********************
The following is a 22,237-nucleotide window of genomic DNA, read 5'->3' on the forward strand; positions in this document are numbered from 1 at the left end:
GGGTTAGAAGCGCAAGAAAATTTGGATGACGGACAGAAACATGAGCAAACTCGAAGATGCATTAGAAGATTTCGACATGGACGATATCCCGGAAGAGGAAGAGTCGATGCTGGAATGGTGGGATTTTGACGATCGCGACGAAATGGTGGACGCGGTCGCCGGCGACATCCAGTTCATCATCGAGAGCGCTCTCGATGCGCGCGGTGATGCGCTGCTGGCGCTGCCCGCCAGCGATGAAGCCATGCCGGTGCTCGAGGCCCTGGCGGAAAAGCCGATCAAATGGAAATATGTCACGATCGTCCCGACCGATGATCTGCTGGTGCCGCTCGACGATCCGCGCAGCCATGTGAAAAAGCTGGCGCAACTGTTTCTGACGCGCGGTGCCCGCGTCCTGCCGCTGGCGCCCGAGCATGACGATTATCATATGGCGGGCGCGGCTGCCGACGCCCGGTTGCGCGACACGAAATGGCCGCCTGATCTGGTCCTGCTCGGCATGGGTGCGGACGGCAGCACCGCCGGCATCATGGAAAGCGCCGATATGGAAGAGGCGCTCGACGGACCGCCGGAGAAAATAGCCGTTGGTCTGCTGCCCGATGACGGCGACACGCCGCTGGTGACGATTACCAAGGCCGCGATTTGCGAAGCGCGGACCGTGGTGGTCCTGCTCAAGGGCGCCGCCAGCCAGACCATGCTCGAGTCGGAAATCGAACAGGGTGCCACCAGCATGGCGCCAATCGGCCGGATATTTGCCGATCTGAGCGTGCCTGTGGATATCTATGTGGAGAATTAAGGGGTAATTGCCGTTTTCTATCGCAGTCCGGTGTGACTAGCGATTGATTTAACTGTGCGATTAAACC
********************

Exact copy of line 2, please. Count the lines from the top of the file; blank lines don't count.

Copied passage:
GGGTTAGAAGCGCAAGAAAATTTGGATGACGGACAGAAACATGAGCAAACTCGAAGATGCATTAGAAGATTTCGACATGGACGATATCCCGGAAGAGGAAGAGTCGATGCTGGAATGGTGGGATTTTGACGATCGCGACGAAATGGTGGACGCGGTCGCCGGCGACATCCAGTTCATCATCGAGAGCGCTCTCGATGCGCGCGGTGATGCGCTGCTGGCGCTGCCCGCCAGCGATGAAGCCATGCCGGTGCTCGAGGCCCTGGCGGAAAAGCCGATCAAATGGAAATATGTCACGATCGTCCCGACCGATGATCTGCTGGTGCCGCTCGACGATCCGCGCAGCCATGTGAAAAAGCTGGCGCAACTGTTTCTGACGCGCGGTGCCCGCGTCCTGCCGCTGGCGCCCGAGCATGACGATTATCATATGGCGGGCGCGGCTGCCGACGCCCGGTTGCGCGACACGAAATGGCCGCCTGATCTGGTCCTGCTCGGCATGGGTGCGGACGGCAGCACCGCCGGCATCATGGAAAGCGCCGATATGGAAGAGGCGCTCGACGGACCGCCGGAGAAAATAGCCGTTGGTCTGCTGCCCGATGACGGCGACACGCCGCTGGTGACGATTACCAAGGCCGCGATTTGCGAAGCGCGGACCGTGGTGGTCCTGCTCAAGGGCGCCGCCAGCCAGACCATGCTCGAGTCGGAAATCGAACAGGGTGCCACCAGCATGGCGCCAATCGGCCGGATATTTGCCGATCTGAGCGTGCCTGTGGATATCTATGTGGAGAATTAAGGGGTAATTGCCGTTTTCTATCGCAGTCCGGTGTGACTAGCGATTGATTTAACTGTGCGATTAAACC